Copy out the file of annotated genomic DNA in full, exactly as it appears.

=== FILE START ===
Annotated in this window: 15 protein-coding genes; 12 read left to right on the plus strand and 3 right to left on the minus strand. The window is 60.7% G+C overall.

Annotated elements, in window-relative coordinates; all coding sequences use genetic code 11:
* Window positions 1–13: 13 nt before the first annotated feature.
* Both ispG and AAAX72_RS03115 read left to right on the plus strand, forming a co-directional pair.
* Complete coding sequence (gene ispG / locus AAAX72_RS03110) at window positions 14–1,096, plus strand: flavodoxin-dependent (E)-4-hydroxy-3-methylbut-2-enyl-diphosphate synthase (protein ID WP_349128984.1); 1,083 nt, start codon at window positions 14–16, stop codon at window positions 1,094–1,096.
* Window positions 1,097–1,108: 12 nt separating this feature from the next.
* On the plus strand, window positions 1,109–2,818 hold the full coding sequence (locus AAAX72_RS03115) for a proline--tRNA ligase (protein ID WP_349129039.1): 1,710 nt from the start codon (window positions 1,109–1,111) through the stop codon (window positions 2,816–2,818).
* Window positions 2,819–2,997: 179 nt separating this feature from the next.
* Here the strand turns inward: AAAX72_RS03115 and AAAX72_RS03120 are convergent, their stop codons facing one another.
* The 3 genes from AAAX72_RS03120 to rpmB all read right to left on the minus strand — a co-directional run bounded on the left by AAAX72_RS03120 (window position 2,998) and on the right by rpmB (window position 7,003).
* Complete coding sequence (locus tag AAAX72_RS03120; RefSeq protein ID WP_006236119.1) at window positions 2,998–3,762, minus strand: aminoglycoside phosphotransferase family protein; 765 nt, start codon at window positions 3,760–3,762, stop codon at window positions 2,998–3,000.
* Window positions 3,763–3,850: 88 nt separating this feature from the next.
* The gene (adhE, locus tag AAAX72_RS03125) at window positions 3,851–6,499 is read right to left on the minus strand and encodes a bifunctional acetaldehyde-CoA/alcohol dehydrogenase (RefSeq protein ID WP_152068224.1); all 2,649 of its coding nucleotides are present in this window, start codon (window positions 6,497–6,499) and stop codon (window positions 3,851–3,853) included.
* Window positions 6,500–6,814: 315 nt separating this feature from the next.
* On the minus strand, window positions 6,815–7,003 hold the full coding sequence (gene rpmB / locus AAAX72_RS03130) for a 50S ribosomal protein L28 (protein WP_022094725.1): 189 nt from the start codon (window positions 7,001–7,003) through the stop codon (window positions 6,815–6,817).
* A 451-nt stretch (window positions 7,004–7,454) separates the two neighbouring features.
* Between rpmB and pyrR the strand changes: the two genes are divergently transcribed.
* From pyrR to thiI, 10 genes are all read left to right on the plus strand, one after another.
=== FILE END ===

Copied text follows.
Annotated in this window: 15 protein-coding genes; 12 read left to right on the plus strand and 3 right to left on the minus strand. The window is 60.7% G+C overall.

Annotated elements, in window-relative coordinates; all coding sequences use genetic code 11:
* Window positions 1–13: 13 nt before the first annotated feature.
* Both ispG and AAAX72_RS03115 read left to right on the plus strand, forming a co-directional pair.
* Complete coding sequence (gene ispG / locus AAAX72_RS03110) at window positions 14–1,096, plus strand: flavodoxin-dependent (E)-4-hydroxy-3-methylbut-2-enyl-diphosphate synthase (protein ID WP_349128984.1); 1,083 nt, start codon at window positions 14–16, stop codon at window positions 1,094–1,096.
* Window positions 1,097–1,108: 12 nt separating this feature from the next.
* On the plus strand, window positions 1,109–2,818 hold the full coding sequence (locus AAAX72_RS03115) for a proline--tRNA ligase (protein ID WP_349129039.1): 1,710 nt from the start codon (window positions 1,109–1,111) through the stop codon (window positions 2,816–2,818).
* Window positions 2,819–2,997: 179 nt separating this feature from the next.
* Here the strand turns inward: AAAX72_RS03115 and AAAX72_RS03120 are convergent, their stop codons facing one another.
* The 3 genes from AAAX72_RS03120 to rpmB all read right to left on the minus strand — a co-directional run bounded on the left by AAAX72_RS03120 (window position 2,998) and on the right by rpmB (window position 7,003).
* Complete coding sequence (locus tag AAAX72_RS03120; RefSeq protein ID WP_006236119.1) at window positions 2,998–3,762, minus strand: aminoglycoside phosphotransferase family protein; 765 nt, start codon at window positions 3,760–3,762, stop codon at window positions 2,998–3,000.
* Window positions 3,763–3,850: 88 nt separating this feature from the next.
* The gene (adhE, locus tag AAAX72_RS03125) at window positions 3,851–6,499 is read right to left on the minus strand and encodes a bifunctional acetaldehyde-CoA/alcohol dehydrogenase (RefSeq protein ID WP_152068224.1); all 2,649 of its coding nucleotides are present in this window, start codon (window positions 6,497–6,499) and stop codon (window positions 3,851–3,853) included.
* Window positions 6,500–6,814: 315 nt separating this feature from the next.
* On the minus strand, window positions 6,815–7,003 hold the full coding sequence (gene rpmB / locus AAAX72_RS03130) for a 50S ribosomal protein L28 (protein WP_022094725.1): 189 nt from the start codon (window positions 7,001–7,003) through the stop codon (window positions 6,815–6,817).
* A 451-nt stretch (window positions 7,004–7,454) separates the two neighbouring features.
* Between rpmB and pyrR the strand changes: the two genes are divergently transcribed.
* From pyrR to thiI, 10 genes are all read left to right on the plus strand, one after another.